Loading presentation...

Present Remotely

Send the link below via email or IM


Present to your audience

Start remote presentation

  • Invited audience members will follow you as you navigate and present
  • People invited to a presentation do not need a Prezi account
  • This link expires 10 minutes after you close the presentation
  • A maximum of 30 users can follow your presentation
  • Learn more about this feature in our knowledge base article

Do you really want to delete this prezi?

Neither you, nor the coeditors you shared it with will be able to recover it again.


Early Christian Art

No description

C Meyer

on 16 September 2015

Comments (0)

Please log in to add your comment.

Report abuse

Transcript of Early Christian Art

Early Christian Art
Santa Maria Antiqua sarcophagus
Santa Pudenziana
Sarcophagus of Junius Bassus
Christians Borrowing from Pagans
Female Figure
Left Side of the Sarcophagus
third century sarcophagus (above) from the Church of Santa Maria
undoubtedly made to serve as the tomb of a relatively prosperous third century Christian
male philosopher type that we see here is easily identifiable with the same type other non-Christian sarcophagi
standing female figure appears next to a seated, bearded male figure holding a scroll
she holds her arms outstretched
combines two different conventions:
outstretched hands in Early Christian art represent the so-called "orant" or praying figure
juxtaposition of this female figure with the philosopher figure associates her with the convention of the muse, or source of inspiration for the philosopher

Jonah is represented sleeping under the ivy after being vomited from the great fish, shown on the left
the pose of the reclining Jonah with his arm over his head is based on the Greek (pagan) mythological figure of Endymion
Endymion = whose wish to sleep for ever--and thus become ageless and immortal
explains the popularity of this subject on non-Christian sarcophagi
Good Shepherd
Baptism of Christ
the Good Shepherd = popular Christian image
parable from the New Testament
the motif had clear parallels in Greek and Roman art, going back to Archaic Greek art

Moschophoros, or calf-bearer, from the early sixth century B.C.E.
on the very right appears an image of the Baptism of Christ
rare representation of Christ probably refers to the importance of the sacrament of Baptism, which signified death and rebirth into a new Christian life
male and female figures at the center of the Santa Maria Antiqua sarcophagus have their faces are unfinished
this suggests that this tomb was not made with a specific patron in mind
it was fabricated on a speculative basis, with the expectation that a patron would buy it and have his and presumably his wife's likenesses added

A Curious Detail
influenced by the splendor of the rituals associated with the emperor, the Christian liturgy placed emphasis on the dramatic entrances and the stages of the rituals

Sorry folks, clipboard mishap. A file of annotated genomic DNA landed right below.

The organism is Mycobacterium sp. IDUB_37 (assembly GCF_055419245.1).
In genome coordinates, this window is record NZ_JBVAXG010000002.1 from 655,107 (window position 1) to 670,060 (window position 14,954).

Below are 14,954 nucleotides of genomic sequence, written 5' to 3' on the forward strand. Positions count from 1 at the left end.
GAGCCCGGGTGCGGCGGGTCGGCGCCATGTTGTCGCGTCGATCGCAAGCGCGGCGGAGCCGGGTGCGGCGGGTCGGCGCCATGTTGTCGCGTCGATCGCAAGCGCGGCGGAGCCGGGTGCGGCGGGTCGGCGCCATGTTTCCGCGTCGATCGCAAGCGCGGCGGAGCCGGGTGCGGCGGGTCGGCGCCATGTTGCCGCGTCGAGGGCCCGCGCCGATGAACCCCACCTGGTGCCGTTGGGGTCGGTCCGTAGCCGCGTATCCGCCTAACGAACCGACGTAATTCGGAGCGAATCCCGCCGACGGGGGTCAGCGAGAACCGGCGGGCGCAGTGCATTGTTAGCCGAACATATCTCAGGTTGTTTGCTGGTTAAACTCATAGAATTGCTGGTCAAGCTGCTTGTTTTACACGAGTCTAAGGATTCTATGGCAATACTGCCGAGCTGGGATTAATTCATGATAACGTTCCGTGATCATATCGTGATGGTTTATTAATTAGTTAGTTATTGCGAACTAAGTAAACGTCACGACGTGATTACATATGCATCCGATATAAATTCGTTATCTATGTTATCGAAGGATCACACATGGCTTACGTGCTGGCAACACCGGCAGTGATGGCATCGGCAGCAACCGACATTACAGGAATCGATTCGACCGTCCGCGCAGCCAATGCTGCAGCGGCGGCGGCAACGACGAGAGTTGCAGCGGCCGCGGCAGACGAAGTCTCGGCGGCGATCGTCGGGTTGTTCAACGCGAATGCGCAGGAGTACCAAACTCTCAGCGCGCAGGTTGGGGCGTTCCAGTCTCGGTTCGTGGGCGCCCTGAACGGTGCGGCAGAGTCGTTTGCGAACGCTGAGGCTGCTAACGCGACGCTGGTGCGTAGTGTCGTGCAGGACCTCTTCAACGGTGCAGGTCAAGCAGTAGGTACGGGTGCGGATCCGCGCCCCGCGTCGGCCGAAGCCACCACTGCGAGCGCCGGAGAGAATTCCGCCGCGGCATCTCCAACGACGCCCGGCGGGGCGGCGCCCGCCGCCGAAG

for example, the "introit" or entrance of the priest into the church was influenced by the "adventus" or arrival of the emperor
the culmination of the entrance as well as the focal point of the architecture was the apse
here the sacraments would be performed, and it was here that the priest would proclaim the word
in Roman civic and imperial basilicas, the apse had been the seat of authority; in the imperial basilicas, the emperor would be enthroned
these associations with authority made the apse a suitable stage for the Christian rituals
The priest would be like the magistrate proclaiming the word of a higher authority.
A Stage for Rituals
APSE: a large semicircular or polygonal recess in a church, arched or with a domed roof, typically at the eastern end, and usually containing the altar.
A late fourth century mosaic in the apse of the Roman church of Santa Pudenziana visualizes this.
We see in this image a dramatic transformation in the conception of Christ from the pre-Constantinian period.
A silver plate made for the Emperor Theodosius in 388 to mark the tenth anniversary of his accession to power shows the Emperor in the center handing down the scroll of the law.
Notably the Emperor Theodosius is shown with a halo much like the figure of Christ.
From Teacher to the Ruler of Heaven
Christ as the Ruler of a Heavenly City
four beasts
Just as Rome became Christian, Christianity and Christ took on the aura of Imperial Rome.
Christian Becomes Part of the Establishment
Before Emperor Constantine's acceptance, Christianity had a marginal status in the Roman world.
Attracting converts in the urban populations, Christianity appealed to the faithful's desires for personal salvation; however, due to Christianity's monotheism (which prohibited its followers from participating in the public cults), Christians suffered periodic episodes of persecution.
But by the middle of the fourth century, Christianity under imperial patronage had become a part of the establishment.
The elite of Roman society were becoming new converts.

Such an individual was Junius Bassus...
member of a senatorial family
father had held the position of Praetorian prefect...which involved administration of the Western Empire
Junius Bassus held the position of praefectus urbi for Rome
office of urban prefect was established in the early period of Rome under the kings
a position held by members of the most elite families of Rome
responsible for the administration of the city of Rome
died at the age of 42 in the year 359, a sarcophagus was made for him